Long: It is very important to first understand the history of the anti—IL-5 agents. IL-5 is a very important cytokine in eosinophil growth, in its development, and in trafficking it out of the bone marrow into the bloodstream. These processes are under the influence of IL-5 and IL-3. Mepolizumab, the first of the anti–IL-5 agents, was first studied in asthma in the 1990s. Its clinical use showed a profound reduction in peripheral blood eosinophils but no impact whatsoever on asthma. In the early 2000s, anti–IL-5 agents were further tested in asthma but were found to be disappointing failures in terms of improving outcomes for asthmatic patients. However, benefit was clearly shown later, when the agents were studied in a highly selected patient population with a very specific type of asthma. In [this type], despite treatment with high doses of inhaled steroids, or oral steroids, the [patients still had] multiple asthma exacerbations per year, high levels of airway reversibility when tested, and evidence of elevated numbers of eosinophils in the blood or in the airway. This small subset of asthma patients appears to improve with mepolizumab. Similar results were shown subsequently for reslizumab, also an anti–IL-5 agent, and subsequently for the anti–IL-5 receptor antagonist benralizumab. These patients don’t represent a broad group of asthmatics; they needed to be carefully selected to identify the benefit of these drugs. In my opinion, these agents are not a broadly effective category of antiasthma drug.
The anti—IL-5 agents have been studied in conditions like nasal polyposis and found to have mildly beneficial effects. They have also been studied, in high doses, in hypereosinophilic syndromes, which are conditions characterized by abnormally high levels of eosinophils in the blood; the eosinophils are considered “bad actors” that cause tissue damage. Benefit has been demonstrated in these disorders, albeit with doses higher than those used in asthma. Thus, the anti–IL-5 agents are beneficial to a certain well characterized type of patient population.
Contrast that, then, with a drug like dupilumab, which targets the IL-4 alpha receptor. The IL-4 alpha receptor is shared by cytokines IL-4 and IL-13 and seems to have a broader impact on diseases characterized by type 2 inflammation, whether in the lung, skin, or nasal polyps, or in eosinophilic esophagitis. What’s intriguing is that anti—IL-4 agents alone and anti–IL-13 agents alone, when they were studied, primarily in asthma, both failed in late-phase clinical trials. Something appears unique about targeting IL-4 and IL-13 jointly that does not manifest by targeting them individually. When targeted together, [as dupilumab does, the process] seems to quite effectively ameliorate the symptoms caused by type 2 inflammation in the many different tissues: in the airways for asthma, in the sinuses in the nasal polyps, in the skin with atopic dermatitis, and, based on early clinical results, in [the esophagus in] eosinophilic esophagitis.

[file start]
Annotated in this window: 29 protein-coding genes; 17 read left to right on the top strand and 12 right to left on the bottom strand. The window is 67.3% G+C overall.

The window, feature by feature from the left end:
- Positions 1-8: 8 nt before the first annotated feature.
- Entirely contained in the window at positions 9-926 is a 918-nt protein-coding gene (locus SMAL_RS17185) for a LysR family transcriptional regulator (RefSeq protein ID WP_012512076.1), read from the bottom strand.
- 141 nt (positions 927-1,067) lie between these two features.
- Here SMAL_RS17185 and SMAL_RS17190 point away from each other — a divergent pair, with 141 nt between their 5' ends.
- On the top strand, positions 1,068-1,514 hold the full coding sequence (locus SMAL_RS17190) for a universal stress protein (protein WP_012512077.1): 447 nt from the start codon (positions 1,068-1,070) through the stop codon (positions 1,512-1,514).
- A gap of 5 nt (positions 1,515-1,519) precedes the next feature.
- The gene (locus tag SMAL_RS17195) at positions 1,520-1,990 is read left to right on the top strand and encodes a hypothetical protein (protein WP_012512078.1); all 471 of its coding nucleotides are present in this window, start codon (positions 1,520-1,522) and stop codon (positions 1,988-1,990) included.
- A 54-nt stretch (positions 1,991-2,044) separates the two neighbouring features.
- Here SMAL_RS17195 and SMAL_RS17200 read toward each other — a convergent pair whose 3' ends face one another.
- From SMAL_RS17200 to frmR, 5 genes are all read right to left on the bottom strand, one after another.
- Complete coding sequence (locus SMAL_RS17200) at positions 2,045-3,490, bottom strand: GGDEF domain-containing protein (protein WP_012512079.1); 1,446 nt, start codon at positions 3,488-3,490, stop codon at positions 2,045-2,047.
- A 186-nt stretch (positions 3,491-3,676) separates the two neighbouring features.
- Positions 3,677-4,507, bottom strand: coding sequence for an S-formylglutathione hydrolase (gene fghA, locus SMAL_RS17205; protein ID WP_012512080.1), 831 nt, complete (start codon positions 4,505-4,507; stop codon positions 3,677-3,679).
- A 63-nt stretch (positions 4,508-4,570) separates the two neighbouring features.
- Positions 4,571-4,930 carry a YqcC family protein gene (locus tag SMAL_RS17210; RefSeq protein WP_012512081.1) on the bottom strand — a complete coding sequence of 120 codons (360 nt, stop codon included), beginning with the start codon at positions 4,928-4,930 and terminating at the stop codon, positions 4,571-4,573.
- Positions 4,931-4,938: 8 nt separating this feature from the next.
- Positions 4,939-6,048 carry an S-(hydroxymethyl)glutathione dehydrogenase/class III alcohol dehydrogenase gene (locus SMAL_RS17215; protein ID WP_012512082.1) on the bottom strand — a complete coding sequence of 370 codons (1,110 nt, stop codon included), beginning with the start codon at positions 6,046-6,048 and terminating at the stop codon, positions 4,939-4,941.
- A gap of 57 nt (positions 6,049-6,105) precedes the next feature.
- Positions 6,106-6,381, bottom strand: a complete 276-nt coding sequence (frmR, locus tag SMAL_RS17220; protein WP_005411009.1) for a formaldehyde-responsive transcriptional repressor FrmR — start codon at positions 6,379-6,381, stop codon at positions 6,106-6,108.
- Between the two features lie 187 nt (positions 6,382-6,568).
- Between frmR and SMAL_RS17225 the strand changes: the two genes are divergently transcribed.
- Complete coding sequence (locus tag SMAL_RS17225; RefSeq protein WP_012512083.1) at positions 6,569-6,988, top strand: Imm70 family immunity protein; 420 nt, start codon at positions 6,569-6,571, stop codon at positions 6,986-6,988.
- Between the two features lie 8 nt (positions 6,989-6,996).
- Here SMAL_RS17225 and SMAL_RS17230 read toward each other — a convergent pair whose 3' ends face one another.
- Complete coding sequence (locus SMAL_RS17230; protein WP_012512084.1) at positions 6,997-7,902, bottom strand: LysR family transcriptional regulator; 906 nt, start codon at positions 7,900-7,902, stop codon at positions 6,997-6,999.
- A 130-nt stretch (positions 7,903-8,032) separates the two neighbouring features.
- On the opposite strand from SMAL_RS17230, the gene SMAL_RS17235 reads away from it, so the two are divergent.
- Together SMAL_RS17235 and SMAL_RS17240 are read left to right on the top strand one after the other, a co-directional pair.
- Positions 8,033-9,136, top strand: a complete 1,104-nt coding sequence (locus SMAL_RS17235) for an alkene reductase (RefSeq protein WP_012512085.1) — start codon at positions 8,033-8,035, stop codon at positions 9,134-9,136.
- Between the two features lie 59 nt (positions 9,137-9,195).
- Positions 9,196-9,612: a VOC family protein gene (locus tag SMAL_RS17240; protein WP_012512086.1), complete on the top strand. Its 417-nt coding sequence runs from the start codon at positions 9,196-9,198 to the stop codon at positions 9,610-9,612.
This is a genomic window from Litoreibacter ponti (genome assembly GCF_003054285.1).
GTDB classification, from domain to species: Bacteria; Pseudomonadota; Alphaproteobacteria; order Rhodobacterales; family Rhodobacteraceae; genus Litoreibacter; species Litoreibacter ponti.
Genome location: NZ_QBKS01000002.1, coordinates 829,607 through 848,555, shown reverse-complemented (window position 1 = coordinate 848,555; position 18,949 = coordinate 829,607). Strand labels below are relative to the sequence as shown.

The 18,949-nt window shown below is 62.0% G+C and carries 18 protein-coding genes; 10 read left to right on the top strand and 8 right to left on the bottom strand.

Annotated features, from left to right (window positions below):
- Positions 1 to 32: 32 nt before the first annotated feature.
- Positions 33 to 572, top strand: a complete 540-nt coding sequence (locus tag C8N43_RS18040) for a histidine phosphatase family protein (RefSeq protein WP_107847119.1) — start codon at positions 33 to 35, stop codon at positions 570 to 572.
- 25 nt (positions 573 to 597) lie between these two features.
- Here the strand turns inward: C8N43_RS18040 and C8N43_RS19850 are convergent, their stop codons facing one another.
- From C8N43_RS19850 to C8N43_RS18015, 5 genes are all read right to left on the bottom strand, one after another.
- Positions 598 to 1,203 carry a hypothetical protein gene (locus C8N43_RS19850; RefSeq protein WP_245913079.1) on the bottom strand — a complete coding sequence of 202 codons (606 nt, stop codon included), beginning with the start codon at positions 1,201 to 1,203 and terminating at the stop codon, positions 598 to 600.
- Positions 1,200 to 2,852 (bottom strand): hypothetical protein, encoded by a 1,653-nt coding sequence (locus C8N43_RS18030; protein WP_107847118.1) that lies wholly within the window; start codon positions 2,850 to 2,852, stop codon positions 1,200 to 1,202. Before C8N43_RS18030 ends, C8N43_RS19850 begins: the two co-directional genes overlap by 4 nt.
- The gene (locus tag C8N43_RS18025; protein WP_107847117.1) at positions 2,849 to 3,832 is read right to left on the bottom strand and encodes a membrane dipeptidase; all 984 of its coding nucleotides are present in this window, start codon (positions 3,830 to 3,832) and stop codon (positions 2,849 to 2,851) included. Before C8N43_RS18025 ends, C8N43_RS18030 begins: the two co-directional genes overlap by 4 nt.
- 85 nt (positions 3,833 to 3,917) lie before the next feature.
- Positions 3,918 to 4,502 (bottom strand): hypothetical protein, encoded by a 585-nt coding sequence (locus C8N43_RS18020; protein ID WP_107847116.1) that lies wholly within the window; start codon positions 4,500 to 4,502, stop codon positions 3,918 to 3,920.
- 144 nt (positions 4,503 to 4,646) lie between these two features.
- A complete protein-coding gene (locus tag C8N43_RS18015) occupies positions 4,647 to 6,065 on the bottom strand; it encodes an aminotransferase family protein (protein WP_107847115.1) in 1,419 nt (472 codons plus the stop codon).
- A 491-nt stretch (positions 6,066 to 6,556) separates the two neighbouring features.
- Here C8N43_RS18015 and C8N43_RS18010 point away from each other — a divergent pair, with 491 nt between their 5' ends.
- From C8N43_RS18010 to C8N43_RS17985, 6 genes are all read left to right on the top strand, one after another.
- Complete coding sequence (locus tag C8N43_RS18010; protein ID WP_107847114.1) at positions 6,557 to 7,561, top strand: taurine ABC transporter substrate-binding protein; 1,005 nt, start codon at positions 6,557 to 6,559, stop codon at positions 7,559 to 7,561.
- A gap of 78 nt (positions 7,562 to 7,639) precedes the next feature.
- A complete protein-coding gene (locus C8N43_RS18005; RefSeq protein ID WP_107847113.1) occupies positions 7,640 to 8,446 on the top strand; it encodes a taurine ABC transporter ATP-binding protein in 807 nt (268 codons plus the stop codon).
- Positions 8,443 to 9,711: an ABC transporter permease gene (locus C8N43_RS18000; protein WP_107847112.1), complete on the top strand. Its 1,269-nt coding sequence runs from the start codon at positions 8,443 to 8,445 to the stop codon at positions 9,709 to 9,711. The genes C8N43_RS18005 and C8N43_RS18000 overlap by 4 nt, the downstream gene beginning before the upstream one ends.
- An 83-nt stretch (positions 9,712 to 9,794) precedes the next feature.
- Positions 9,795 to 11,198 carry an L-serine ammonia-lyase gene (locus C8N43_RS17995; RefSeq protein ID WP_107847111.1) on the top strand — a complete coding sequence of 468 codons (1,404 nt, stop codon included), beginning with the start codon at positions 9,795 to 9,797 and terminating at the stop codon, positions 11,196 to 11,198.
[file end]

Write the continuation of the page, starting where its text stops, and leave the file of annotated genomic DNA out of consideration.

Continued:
Based on the clinical data from studies of the anti—IL-5 agents on the one hand and of the anti–IL-4 alpha receptor on the other, I view these as widely different categories of clinical responses.
AJMC®: Now that the IL-4/IL-13 pathway has been identified as one of great significance in asthma, what do you think the next steps should be and will be regarding research and development of this specific pathway?
Long: IL-4/IL-13 has proven to be a very clinically important pathway, and it’s not entirely clear why. As I mentioned, the individual targets of IL-4 and IL-13 separately were not effective targets, whereas together they are. Why that is, we don’t fully understand yet. In addition to asthma and atopic dermatitis, dupilumab is being investigated in nasal polyposis, and the studies are going into other atopic conditions as well, such eosinophilic esophagitis. I would make 2 points regarding dupilumab. First, since it’s effective in so many clinical areas—and a typical patient, who we described earlier, has several manifestations of type 2 inflammation—it’s possible that many of those manifestations will improve with exposure to this type of drug. Second, given the proof of concept that is being demonstrated, other drugs targeting the IL-4/IL-13 pathway with monoclonal antibodies or small molecule inhibitors in the same pathway be the focus of further research.
In my career, which spans close to 40 years now, we have had no real effective treatment for atopic dermatitis other than steroids and calcineurin inhibitors. These are mildly but not hugely effective, and, in the case of steroids, are limited by adverse effects. In contrast, dupilumab is often clinically transformational for that condition. I’ve had patients who have suffered from atopic dermatitis for decades who appear to have cleared up within weeks of beginning dupilumab. It can be very powerful. I don’t personally have as much experience with this drug in asthma, but the clinical trials are very promising.
This pathway is fundamentally important, and future research should be in finding other drugs that target this pathway.
AJMC®: What are the broader treatment implications of the availability of a drug that is so effective in type 2 inflammatory conditions?
Long: In asthma, the use of IL inhibitors is limited mainly by cost and the perceived cost-effectiveness. The ICER study that came out last fall suggested that these drugs would need to have cost reductions of about 60% to 70% to be cost-effective. Additionally, many physicians are forced to buy and bill a lot of these drugs, and the practices may actually lose money by doing that.
Lack of cost-effectiveness, reported by independent analysis, is limiting for these agents as a class. [Yet] atopic dermatitis is a chronic debilitating skin disease. It causes a very much impaired quality of life. I don’t quite know how one can optimally assess that from a cost-effectiveness standpoint. I do know that in my entire career, we haven’t had much to treat atopic dermatitis very effectively, and now we have a drug that offers dramatic results. As an individual prescriber, you feel very positively about trying to help your patients that way.
IL-4/IL-13 agents may be extremely beneficial in interrupting these diseases early, preventing the consequences of poorly treated disease. Scientifically, it makes sense to use these drugs very broadly. They could change the whole paradigm by which we treat type 2 diseases if cost were not in the equation, but unfortunately it is. As a physician, I know there’s a financial risk to me prescribing these, under current coverage and reimbursement arrangements.